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and Hepatitis.com Coverage of the
17th Conference on Retroviruses and
Opportunistic Infections (CROI 2010)
February 16 - 19, San Franciso, California
Leakage of Gut Bacteria Linked to Poor Hepatitis C Treatment Response in HIV/HCV Coinfected Patients
One of the earliest manifestations of HIV disease is injury to the lining of the intestines as HIV infects the many CD4 T-cells there. This damage can allow microbes residing in the gut to leak out. As these bacteria and their toxins such as lipopolysaccharide (LPS) enter the bloodstream a process known as microbial translocation they trigger generalized immune activation, and the resulting inflammatory response appears to contribute to a variety of non-AIDS conditions seen in people with HIV.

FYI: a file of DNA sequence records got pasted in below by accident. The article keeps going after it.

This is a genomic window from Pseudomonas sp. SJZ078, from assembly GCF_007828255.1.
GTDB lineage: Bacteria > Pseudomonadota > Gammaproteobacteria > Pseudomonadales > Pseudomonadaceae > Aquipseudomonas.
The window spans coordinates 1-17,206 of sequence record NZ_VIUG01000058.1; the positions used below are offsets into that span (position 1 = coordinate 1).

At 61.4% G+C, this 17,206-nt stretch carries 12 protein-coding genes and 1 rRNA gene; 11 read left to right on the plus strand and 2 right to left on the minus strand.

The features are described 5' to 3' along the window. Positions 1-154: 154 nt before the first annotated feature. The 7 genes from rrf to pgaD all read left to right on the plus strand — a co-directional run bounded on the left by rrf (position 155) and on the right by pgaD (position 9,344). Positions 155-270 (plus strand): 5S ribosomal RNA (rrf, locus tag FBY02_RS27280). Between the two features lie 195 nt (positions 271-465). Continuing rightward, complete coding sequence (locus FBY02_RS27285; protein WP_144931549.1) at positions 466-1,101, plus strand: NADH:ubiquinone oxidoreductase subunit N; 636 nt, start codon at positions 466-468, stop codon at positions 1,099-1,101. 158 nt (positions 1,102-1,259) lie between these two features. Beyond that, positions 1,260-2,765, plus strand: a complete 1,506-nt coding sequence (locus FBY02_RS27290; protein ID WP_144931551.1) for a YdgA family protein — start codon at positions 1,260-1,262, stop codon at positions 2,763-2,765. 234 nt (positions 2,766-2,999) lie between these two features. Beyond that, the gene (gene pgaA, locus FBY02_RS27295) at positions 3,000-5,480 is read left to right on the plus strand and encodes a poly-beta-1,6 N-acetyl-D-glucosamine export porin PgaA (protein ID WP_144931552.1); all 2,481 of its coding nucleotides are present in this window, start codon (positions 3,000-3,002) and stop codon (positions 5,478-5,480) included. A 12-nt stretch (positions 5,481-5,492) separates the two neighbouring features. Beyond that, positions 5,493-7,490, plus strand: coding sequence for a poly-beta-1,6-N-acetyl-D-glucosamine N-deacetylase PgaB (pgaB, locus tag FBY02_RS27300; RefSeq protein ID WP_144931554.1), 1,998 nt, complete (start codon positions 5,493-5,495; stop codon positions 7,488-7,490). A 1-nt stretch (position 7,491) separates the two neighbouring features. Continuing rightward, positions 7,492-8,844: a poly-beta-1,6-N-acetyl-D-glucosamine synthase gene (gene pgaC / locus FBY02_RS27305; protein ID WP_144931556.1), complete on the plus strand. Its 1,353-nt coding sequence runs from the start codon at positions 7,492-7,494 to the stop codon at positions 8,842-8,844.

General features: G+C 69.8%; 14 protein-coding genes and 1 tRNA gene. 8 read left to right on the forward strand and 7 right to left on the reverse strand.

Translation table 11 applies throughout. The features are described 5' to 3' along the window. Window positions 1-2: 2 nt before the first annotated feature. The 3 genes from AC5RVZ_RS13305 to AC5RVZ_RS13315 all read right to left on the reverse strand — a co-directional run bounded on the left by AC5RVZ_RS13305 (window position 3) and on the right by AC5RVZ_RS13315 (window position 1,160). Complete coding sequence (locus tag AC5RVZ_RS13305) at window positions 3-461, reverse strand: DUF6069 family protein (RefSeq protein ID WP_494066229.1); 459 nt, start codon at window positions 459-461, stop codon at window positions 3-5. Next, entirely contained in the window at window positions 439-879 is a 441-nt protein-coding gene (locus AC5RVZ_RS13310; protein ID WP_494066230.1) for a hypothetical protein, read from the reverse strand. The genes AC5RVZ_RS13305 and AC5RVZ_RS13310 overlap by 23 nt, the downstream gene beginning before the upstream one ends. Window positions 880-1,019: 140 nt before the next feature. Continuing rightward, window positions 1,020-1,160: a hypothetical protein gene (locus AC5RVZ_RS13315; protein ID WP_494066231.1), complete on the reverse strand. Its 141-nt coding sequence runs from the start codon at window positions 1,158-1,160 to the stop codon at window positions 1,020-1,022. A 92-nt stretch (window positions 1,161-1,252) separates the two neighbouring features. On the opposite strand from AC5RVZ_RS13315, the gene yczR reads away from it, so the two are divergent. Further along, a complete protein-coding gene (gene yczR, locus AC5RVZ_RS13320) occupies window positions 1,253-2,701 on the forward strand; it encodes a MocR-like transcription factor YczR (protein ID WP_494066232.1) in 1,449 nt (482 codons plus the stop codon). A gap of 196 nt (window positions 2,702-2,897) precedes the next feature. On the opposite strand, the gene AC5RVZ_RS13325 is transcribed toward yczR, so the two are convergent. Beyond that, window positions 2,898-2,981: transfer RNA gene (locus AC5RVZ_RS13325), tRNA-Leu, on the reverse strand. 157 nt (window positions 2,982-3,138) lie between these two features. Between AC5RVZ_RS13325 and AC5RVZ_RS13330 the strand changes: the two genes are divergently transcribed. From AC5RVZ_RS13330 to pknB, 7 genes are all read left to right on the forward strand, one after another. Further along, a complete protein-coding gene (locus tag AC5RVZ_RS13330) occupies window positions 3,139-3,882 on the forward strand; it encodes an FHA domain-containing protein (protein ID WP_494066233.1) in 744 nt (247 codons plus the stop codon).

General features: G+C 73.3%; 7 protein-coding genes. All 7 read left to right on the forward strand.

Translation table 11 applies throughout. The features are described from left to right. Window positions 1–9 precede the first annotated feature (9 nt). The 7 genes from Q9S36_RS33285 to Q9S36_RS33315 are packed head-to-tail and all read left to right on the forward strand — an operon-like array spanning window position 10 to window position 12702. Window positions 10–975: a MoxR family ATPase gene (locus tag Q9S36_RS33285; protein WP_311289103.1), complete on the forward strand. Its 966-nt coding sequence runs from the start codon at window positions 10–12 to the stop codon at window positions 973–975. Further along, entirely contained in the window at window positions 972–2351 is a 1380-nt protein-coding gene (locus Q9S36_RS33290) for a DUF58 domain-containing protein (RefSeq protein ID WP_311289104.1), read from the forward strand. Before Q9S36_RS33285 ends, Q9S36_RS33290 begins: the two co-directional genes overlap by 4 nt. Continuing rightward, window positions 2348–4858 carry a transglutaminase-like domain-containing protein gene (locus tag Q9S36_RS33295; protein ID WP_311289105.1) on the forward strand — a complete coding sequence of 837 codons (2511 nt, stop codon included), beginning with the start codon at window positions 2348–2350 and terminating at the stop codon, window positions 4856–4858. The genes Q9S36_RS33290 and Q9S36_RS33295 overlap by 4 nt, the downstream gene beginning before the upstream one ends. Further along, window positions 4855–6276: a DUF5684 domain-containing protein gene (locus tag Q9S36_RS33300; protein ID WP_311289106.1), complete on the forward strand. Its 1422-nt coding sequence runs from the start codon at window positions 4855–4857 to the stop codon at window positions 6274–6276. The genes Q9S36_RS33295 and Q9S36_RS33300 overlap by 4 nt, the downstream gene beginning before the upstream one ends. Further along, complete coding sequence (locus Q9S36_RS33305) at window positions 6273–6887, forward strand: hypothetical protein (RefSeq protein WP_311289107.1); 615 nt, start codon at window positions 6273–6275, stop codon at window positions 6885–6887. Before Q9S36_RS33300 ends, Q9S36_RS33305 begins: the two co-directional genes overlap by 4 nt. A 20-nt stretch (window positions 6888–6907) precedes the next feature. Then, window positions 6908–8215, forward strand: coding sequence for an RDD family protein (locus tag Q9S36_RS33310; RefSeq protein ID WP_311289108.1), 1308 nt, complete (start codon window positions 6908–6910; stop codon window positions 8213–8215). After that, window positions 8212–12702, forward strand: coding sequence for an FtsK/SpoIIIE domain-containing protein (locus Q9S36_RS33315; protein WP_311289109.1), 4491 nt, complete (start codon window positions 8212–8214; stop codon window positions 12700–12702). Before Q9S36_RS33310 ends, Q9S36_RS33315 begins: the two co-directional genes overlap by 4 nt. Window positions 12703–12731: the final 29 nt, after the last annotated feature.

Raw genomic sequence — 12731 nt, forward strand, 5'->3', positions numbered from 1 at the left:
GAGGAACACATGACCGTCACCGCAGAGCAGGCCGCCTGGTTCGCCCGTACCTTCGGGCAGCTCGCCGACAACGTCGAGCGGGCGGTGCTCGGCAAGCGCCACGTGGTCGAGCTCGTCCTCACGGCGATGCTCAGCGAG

Given that laboratory and animal studies have shown that exposure to LPS can result in liver inflammation and fibrosis, Giusi Maria Bellistri and colleagues from Italy hypothesized that microbial translocation might be relevant to hepatitis C disease progression and treatment response in HIV/HCV coinfected patients, possibly related to immune hyper-activation.
In this cross-sectional study, the researchers analyzed 98 HIV/HCV coinfected patients on combination antiretroviral therapy (ART) who had HIV viral loads <50 copies/mL. All participants started hepatitis C treatment using pegylated interferon alfa plus weight-adjusted ribavirin (1000-1200 mg).
looked at early virological response, defined as HCV RNA < 15 IU/mL
at week 12 of therapy. Advanced fibrosis was defined as a Knodell score
of F3 to F4 based on liver biopsy, or liver stiffness >12.5 kPa using
FibroScan. They also looked at LPS levels and markers of immune activation,
including HLA-DR, CD38, CD4/CD8 and soluble CD14 (sCD14), a protein
that plays a key role in responding to LPS.
on these findings, the researchers concluded, "HIV/HCV coinfected
patients lacking early response to HCV therapy display heightened microbial